Sabine Marcelis: I’ve always been curious for lots of rich and interesting experiences. My parents really encouraged creativity, so I have been very creative from a young age, but not necessarily knowing what I wanted to be when I was older. I’m a very passionate person. My first big passion was snowboarding, so I spent a lot of years doing that. Then when I was 21, I decided I should probably go and study something. So, I went and studied industrial design in New Zealand, where I was living, and I really enjoyed that. I then transferred to Eindhoven to finish my studies at the Design Academy, where there was a bit more freedom in conceptual thinking and following your fascination, so it wasn’t so much about designing for industrial processes or optimising for mass production the same way it was in New Zealand.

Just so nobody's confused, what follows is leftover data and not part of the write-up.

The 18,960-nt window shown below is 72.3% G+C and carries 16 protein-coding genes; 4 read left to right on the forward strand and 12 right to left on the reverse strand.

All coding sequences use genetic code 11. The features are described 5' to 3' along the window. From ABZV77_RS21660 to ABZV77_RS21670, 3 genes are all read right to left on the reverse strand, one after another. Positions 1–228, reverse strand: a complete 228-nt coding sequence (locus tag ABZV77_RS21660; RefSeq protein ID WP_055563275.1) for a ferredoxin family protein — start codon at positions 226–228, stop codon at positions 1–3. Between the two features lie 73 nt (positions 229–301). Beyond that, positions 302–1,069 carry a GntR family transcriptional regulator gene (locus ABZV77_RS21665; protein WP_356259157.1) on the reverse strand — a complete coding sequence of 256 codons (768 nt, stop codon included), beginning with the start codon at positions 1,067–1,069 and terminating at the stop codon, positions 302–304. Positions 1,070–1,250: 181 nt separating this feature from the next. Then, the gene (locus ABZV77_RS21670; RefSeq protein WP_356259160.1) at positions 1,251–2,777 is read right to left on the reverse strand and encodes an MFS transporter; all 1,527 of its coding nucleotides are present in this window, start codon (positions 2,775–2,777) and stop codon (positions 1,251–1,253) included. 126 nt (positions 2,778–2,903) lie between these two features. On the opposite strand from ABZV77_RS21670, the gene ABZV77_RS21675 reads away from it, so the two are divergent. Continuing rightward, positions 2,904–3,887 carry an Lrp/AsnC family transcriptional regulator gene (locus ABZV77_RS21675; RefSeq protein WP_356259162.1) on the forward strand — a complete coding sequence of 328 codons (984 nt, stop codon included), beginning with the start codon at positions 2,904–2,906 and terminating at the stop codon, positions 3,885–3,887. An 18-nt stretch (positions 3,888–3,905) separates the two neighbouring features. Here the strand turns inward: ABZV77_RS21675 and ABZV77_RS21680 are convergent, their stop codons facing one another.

Sabine Marcelis, Swivel, 2022. Visual of site, Centre Point, St Giles Square, London. Courtesy of Studio Sabine Marcelis.

I was more able to cultivate my own vision of design in the Netherlands. I homed in on what I found interesting about design, which is what machines can do, such as how do you work with production processes to get the most out of materials. Having grown up in nature and spent so much time in the snow above the clouds, where it’s the most amazing light, I love light, and I love to play with light. I wanted to capture those moments in nature within design and I was able to explore that further in the Netherlands. I graduated with an installation to make wine at home, which really celebrated the changes that the material goes through as it goes from a liquid that is fermenting and there are bubbles. I wanted to showcase those changes.

NH: Where was home for you in New Zealand?